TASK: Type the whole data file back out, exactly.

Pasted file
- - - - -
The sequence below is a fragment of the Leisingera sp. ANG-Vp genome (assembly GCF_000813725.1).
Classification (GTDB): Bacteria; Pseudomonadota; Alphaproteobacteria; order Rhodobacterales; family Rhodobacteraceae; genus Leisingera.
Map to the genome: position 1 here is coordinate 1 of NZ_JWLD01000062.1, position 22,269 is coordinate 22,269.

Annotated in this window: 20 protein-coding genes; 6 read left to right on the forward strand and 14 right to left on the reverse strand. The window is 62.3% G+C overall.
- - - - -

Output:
The sequence below is a fragment of the Leisingera sp. ANG-Vp genome (assembly GCF_000813725.1).
Classification (GTDB): Bacteria; Pseudomonadota; Alphaproteobacteria; order Rhodobacterales; family Rhodobacteraceae; genus Leisingera.
Map to the genome: position 1 here is coordinate 1 of NZ_JWLD01000062.1, position 22,269 is coordinate 22,269.

Annotated in this window: 20 protein-coding genes; 6 read left to right on the forward strand and 14 right to left on the reverse strand. The window is 62.3% G+C overall.